On some occasions, during a process of job selection, recruiters may request credit history as part of the usual requirements. This situation may not be recurring in all sectors and there are cases in which, as part of the information required to apply for a job, applicants are asked for a document proving that they do not have debts with banks and other entities. financial. But can we close the doors to this opportunity? Faced with this doubt, we consulted with two specialists in labor issues.
Can they give up hiring me if I have debts with banks?
According to Gabriela Benites, a Human Resources specialist dedicated to recruitment and job selection at Inetum, this practice of requesting a credit report and history “can be a condition and impediment in large or transnational companies. It depends on each institution’s internal policy and the field to which it is dedicated. We can see cases such as those of banking entities that are looking for personnel. Then, one could not enter to work if they have debts, since it would be an act of irresponsibility and would make the applicant look bad.”
For the specialist, there is a solution and it would be “presenting a letter of commitment to pay. In this way, we are committing ourselves to the company and providing solutions in case we have a debt with a bank. First, we must contact the entity with which we are indebted and reach an agreement that we are going to pay to facilitate this process”.
The job selection process can last weeks and, on some occasions, they may ask us for documents that prove they have no debts. Photo: Freepik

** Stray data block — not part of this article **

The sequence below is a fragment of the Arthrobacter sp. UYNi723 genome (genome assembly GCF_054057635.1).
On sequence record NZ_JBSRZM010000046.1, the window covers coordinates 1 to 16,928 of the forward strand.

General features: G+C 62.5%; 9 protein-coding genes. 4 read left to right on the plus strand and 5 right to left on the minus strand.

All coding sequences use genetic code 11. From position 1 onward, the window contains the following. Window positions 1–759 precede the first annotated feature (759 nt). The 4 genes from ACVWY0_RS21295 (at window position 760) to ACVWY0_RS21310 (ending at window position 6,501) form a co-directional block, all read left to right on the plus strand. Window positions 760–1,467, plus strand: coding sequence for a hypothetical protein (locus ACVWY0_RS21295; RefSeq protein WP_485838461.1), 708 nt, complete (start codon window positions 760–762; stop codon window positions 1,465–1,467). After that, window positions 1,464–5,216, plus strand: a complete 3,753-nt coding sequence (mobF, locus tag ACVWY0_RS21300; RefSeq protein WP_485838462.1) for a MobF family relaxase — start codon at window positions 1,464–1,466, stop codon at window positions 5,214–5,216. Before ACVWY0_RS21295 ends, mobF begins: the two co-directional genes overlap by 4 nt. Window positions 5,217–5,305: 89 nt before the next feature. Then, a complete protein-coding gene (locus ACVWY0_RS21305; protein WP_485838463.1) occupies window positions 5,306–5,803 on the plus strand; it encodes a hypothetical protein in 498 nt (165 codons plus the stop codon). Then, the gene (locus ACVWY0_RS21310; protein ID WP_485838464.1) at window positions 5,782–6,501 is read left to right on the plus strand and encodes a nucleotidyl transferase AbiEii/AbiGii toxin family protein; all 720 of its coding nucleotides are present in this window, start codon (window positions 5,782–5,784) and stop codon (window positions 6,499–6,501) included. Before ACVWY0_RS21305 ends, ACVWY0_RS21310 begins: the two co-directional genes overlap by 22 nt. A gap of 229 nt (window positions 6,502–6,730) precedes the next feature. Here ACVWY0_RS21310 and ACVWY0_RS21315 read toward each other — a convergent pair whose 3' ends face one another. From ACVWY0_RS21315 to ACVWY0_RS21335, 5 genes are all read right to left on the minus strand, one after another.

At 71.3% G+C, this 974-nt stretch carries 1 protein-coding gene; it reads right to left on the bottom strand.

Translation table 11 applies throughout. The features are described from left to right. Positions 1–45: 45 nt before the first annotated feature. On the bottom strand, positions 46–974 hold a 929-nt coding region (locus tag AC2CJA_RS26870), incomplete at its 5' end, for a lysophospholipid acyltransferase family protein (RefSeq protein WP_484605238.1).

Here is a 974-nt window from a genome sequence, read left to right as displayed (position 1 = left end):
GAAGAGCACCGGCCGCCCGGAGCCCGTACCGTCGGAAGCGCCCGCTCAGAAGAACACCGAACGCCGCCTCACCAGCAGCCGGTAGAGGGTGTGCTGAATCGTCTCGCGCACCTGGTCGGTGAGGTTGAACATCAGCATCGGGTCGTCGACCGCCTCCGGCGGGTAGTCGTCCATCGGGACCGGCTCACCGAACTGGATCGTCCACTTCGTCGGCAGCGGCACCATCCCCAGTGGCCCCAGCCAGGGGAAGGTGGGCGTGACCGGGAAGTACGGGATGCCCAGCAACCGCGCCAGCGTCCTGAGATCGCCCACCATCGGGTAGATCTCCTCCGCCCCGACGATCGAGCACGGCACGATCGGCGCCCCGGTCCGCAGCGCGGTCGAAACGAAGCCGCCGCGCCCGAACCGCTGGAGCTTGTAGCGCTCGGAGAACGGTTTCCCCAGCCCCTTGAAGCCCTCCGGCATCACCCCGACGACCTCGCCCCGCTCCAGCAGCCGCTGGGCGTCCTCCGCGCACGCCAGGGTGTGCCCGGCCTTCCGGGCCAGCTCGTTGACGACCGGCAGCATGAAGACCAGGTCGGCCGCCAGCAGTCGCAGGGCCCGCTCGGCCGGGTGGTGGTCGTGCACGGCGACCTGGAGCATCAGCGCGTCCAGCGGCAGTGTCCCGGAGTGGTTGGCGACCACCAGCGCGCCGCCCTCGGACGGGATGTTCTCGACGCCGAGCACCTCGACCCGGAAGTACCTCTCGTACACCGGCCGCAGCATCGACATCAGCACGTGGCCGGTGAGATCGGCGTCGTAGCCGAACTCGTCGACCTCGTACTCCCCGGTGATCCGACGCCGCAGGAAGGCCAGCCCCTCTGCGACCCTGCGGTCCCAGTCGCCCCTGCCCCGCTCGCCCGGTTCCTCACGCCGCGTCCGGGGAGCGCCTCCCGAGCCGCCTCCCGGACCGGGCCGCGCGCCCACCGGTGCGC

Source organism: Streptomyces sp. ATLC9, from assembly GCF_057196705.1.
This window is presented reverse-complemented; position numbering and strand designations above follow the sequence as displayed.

Can a bad credit rating affect job opportunities?
According to Dr. Fernando Zegarra, a specialist in labor law at the IURALEX study, “having debts with financial institutions is not an impediment to not being hired and it would be an attack against our rights. Work is a duty and a right. It is the basis of social welfare and a means of fulfillment of the person, as established in article 22 of the Constitution of Peru.
In addition, it adds that it would be a discriminatory act for some companies to verify that the candidates do not appear in the credit bureaus (Infocorp) before hiring their staff. In this situation, “many people can report these types of cases, however, they decide not to, because it can be a tedious process since these types of processes usually take months, even years.”
Therefore, the exclusion of a job selection process due to indebtedness would be an illegal act. However, some specialists indicate that these documents would be open to interpretation and internal regulations of each company.
On April 6, 2022, the Fuerza Popular parliamentary group presented a bill in Congress that “prohibits the review of the credit rating for public or private labor access in order to achieve a correct labor policy that can reactivate the economy of Peruvians affected by the global economic recession, unemployment and delinquency created as a result of the COVID-19 pandemic”. However, to date this bill has not been approved.
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